How religious right is Rick Perry?
The conventional wisdom is
that the Republican primary race's frontrunners are now Mitt Romney, Michele
Bachmann and Rick Perry. Jon Stewart thinks this analysis is unfair to Ron Paul,
who placed second to Bachmann in the Ames Straw Poll on Saturday. While Paul's
libertarian ideas helped fuel the Tea Party, Stewart dismisses Bachmann and
Perry as "Moral Majority in a tri-corner hat."
This aside from Stewart echoes
Andrew Sullivan's claim that Bachmann and Perry's prominence
amounts to a "Christianist takeover" of the GOP primary, evidence that
small-government conservatism continues to be pushed out by a more religious
variety, as he argued in The Conservative
Soul. Of course, the rise of the Tea Party makes that 2006 book seem less
The Tea Party's energy is
primarily antitax and antigovernment. A lot of Tea Partiers are also religious
conservatives, but not because the movement was infiltrated by the almighty
religious right. It's because economic and social conservatism have a lot more genuine overlap than many commentators think.
Enter Michele Bachmann, who's had little trouble positioning herself as a
leader on both fronts.
But what about Perry? We've
heard a lot about him since he announced his campaign Saturday: Is he or isn't he smart enough to win? Is he just like George W. Bush, or does he just seem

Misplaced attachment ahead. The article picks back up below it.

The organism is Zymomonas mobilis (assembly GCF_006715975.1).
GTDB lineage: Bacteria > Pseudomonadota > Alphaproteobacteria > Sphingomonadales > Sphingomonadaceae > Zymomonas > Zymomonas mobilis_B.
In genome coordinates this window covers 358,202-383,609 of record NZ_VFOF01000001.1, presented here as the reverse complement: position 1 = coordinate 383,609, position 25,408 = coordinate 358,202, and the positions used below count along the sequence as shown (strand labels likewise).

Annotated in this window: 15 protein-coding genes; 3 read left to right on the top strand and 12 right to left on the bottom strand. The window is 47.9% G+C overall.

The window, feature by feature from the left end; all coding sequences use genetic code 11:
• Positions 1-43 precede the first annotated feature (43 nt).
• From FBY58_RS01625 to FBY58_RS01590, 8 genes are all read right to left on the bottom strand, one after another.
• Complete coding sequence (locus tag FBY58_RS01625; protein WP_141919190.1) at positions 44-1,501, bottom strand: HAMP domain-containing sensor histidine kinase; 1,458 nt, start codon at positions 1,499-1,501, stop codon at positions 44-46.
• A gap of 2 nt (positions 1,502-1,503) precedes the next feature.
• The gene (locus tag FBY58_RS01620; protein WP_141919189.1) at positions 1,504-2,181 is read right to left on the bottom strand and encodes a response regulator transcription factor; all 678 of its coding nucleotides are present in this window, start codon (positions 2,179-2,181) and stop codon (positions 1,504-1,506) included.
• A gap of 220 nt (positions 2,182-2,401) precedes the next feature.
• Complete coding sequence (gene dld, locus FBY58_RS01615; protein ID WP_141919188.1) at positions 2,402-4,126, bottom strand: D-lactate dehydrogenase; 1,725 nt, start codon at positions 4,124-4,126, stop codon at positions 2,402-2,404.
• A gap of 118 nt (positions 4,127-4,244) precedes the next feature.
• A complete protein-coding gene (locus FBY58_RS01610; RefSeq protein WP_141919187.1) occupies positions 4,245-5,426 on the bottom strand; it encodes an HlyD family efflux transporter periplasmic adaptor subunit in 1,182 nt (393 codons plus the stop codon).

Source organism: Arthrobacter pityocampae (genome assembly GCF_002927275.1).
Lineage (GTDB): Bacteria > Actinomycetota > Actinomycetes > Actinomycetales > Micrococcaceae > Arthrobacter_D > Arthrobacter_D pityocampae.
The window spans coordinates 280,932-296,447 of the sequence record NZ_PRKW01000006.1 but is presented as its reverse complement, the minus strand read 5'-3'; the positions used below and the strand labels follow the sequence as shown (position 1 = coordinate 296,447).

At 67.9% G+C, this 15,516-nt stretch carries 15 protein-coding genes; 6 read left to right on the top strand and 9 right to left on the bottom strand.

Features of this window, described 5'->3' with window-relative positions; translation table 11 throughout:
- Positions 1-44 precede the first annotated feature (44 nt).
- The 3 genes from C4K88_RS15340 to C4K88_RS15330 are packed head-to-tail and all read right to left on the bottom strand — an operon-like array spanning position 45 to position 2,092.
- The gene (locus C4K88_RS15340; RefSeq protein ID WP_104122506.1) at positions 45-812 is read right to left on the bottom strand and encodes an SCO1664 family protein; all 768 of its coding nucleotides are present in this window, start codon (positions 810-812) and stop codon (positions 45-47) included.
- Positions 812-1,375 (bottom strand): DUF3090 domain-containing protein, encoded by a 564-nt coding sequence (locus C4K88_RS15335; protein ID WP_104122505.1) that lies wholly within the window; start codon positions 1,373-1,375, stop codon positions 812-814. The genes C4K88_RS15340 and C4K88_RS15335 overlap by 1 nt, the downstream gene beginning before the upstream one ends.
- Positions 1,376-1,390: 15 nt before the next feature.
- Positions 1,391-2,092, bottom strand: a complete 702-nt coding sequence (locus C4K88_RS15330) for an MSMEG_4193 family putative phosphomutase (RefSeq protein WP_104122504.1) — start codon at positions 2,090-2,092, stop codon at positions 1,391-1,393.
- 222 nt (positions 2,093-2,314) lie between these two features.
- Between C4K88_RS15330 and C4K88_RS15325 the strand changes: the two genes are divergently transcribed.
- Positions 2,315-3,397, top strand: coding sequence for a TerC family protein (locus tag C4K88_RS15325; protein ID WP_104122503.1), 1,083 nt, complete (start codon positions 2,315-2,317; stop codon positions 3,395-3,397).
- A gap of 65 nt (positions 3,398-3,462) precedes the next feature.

that way to non-Texans? And is he the hardcore religious-right type
some would have us believe?
Perry's been aggressively reaching out to conservative evangelicals,
even sponsoring a prayer-themed political spectacle in Houston.
But while this could be read simply as an existing prayer warrior's splashy
jump to a national stage, it also smacks of trying too hard--as if Perry hopes
that all the religious conservatives who just started paying attention to him
will assume he's always shared their priorities.
It isn't clear whether he has.
Erica Grieder makes a strong case that Perry is far more
motivated by economic causes than by social ones. And his ideas about the role
of government and federal spending are pretty wild. Most campaign books are
about courage and resolve and the American dream; Perry's is about how
basically everything the federal government has ever spent money on
Mainstream conservative economists revere Milton Friedman; Perry says
that acting on Friedman's ideas would amount to treason.
Yes, Perry talks the
religious-right talk. Every serious national Republican candidate in my
lifetime has done this. But while Perry presents plenty of causes for alarm,
it's not at all clear that his religious views deserve a top spot on this list.